Louis Vuitton trunk for the French Red Cross, 1914 – sold for €8500 at Hermann Historica.

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Vuitton opened his trunk-making firm in Paris in 1854 and produced lighter, more durable and waterproof luggage – crucially, flat-topped instead of the existing dome-topped trunks so they could be stacked and therefore far more convenient for trains and ships.

The example shown here is a rare smaller type made by Vuitton for the French Red Cross (Croix Rouge) in preparation for the First World War. The owner’s initials MD appear on the lid.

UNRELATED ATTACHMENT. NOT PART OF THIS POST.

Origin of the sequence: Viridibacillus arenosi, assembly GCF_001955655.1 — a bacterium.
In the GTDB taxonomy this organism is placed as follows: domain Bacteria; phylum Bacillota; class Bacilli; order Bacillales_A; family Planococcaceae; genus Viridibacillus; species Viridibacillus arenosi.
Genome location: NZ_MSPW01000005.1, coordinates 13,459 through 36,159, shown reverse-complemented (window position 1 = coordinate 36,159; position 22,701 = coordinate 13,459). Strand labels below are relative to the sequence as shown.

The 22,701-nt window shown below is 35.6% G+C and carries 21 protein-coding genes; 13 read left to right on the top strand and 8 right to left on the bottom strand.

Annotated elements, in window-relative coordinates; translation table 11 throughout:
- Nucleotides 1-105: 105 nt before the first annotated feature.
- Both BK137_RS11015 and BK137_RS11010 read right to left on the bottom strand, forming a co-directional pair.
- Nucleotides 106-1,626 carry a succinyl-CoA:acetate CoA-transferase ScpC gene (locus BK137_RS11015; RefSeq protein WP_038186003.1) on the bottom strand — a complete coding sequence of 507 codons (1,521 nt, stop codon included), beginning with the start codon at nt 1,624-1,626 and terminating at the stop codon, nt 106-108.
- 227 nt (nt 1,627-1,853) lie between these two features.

According to Munich auction house Hermann Historica, the other trunks made by Vuitton for the Croix Rouge were simpler designs, mostly of wood and without a decorative iron border. This trunk, measuring 21in (53cm) wide with the leather bands embossed with the famous monogram LV, was probably not used for medications but to store patients’ files.

In a private French collection since the 1980s, it sold for €8500 in the Hermann Historica (25% buyer’s premium) sale in Munich on September 25.